Published on January 8th, 2014 | by Kelly Rose Bradford0
Relate launch campaign to help separated parents
Relationship charity Relate have launched a new campaign to help separating and separated parents.
‘Being Parents Apart‘ will assist families who are going through – or who have gone through – a breakup and help them achieve an amicable resolution to their issues.
The campaign comes just days after ‘D-Day’ when law firms traditionally receive a spike in divorce enquires after families have struggled to cope with Christmas together.
Relate say that calls to their national phone line rose by 53% on the first Monday of January 2014, compared to the first Monday of December 2013, with appointment bookings increasing by 86%.
The charity’s chief executive, Ruth Sutherland, said: “Deciding to separate is never easy, particularly when children are involved. But for some people it’s the best thing to do and the next step is to work out how to go about it.
“Heightened emotions can cause arguments and ill-feeling in a home before, during and after separation and kids often pick up more than we realise. This process can have knock-on effects for some children and young people, including problems at school, alcohol misuse and mental health and wellbeing issues**. But having strong relationships that go the distance in good times and bad and knowing how to manage the separation process can improve outcomes for everyone.”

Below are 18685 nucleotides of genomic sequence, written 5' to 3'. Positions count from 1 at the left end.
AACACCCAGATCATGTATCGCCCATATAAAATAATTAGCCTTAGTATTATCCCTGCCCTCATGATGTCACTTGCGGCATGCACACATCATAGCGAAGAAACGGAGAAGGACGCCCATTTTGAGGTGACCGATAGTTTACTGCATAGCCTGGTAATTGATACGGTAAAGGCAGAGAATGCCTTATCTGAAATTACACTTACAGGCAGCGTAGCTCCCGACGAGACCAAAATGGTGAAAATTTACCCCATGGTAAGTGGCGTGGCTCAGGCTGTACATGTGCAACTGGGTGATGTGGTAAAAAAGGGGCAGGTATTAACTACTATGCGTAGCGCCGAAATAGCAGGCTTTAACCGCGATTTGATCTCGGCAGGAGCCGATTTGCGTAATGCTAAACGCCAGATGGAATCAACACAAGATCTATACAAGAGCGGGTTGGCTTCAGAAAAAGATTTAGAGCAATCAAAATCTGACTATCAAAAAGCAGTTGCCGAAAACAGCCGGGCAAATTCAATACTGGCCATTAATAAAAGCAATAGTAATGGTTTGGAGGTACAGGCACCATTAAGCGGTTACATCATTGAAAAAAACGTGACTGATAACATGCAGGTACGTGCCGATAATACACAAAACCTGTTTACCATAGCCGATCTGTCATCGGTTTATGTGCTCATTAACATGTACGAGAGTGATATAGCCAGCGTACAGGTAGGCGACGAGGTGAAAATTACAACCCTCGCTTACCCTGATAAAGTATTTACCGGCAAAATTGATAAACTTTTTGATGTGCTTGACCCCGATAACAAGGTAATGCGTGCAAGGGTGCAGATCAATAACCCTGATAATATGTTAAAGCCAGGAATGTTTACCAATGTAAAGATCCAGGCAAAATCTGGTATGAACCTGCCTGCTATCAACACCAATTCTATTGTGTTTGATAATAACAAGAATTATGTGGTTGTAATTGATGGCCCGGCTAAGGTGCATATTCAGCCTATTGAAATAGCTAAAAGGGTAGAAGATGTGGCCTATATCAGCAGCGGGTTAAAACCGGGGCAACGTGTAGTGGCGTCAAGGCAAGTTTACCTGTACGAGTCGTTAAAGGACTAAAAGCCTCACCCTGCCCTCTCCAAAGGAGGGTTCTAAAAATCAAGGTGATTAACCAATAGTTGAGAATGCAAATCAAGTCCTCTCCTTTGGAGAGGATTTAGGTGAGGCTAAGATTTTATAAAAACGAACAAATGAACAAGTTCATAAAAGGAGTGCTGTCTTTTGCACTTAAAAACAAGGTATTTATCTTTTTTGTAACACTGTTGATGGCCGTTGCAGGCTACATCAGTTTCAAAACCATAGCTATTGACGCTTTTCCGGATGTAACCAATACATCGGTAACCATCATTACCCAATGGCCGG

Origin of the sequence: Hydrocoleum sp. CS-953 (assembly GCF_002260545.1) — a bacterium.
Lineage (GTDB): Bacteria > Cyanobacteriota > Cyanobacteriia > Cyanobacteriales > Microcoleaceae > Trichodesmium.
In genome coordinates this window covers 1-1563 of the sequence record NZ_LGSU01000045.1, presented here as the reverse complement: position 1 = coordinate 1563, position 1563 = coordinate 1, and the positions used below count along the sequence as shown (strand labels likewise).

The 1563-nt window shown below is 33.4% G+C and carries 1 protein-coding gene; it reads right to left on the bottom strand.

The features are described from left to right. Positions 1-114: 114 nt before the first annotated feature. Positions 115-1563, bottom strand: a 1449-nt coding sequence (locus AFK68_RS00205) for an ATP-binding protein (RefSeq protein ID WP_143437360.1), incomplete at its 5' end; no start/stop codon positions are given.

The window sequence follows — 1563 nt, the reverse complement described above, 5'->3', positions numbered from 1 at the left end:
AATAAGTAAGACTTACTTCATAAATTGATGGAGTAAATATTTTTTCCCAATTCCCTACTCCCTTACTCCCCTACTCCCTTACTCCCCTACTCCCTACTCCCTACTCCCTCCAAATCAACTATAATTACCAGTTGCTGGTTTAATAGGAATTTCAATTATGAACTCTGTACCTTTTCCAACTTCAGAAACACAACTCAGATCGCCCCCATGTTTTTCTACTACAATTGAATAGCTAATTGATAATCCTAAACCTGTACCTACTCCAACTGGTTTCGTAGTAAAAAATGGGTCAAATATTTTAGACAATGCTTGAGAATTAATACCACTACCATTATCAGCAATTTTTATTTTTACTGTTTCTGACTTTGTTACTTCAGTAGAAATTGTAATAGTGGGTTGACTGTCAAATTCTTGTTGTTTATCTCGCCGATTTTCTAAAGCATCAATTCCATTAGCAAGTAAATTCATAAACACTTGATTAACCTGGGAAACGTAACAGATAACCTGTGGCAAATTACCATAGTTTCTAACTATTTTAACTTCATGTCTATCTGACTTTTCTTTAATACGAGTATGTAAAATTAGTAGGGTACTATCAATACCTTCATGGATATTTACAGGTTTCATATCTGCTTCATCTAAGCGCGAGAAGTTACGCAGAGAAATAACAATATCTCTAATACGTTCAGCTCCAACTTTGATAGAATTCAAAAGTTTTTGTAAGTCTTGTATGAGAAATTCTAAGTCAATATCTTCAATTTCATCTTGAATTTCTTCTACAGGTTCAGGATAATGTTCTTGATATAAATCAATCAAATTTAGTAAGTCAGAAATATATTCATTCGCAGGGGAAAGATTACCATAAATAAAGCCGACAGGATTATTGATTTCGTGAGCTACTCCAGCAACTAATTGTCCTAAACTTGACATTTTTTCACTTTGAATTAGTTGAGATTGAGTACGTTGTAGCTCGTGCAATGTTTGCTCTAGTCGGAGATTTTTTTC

A recent survey conducted by YouGov found that 58% of separated parents do not believe in the idea of a ‘good separation’, and 52% said their breakup had a negative impact on their children. Four fifths (81%) of respondents to the poll said that keeping the lines of communication open with your ex-partner is important, although one in ten (11%) preferred the strategy of cutting off communication as much as possible.
In terms of what to tell the children, 85% of the parents questioned said it was better to tell youngsters about the changes separation will bring to prepare them, rather than hiding changes in an effort to protect them (though 6% preferred this option).
With regards to who should make decisions about the children’s future, 68% of separated mothers said both parents should make decisions together, compared to 85% of fathers.
**Source: Relationships Alliance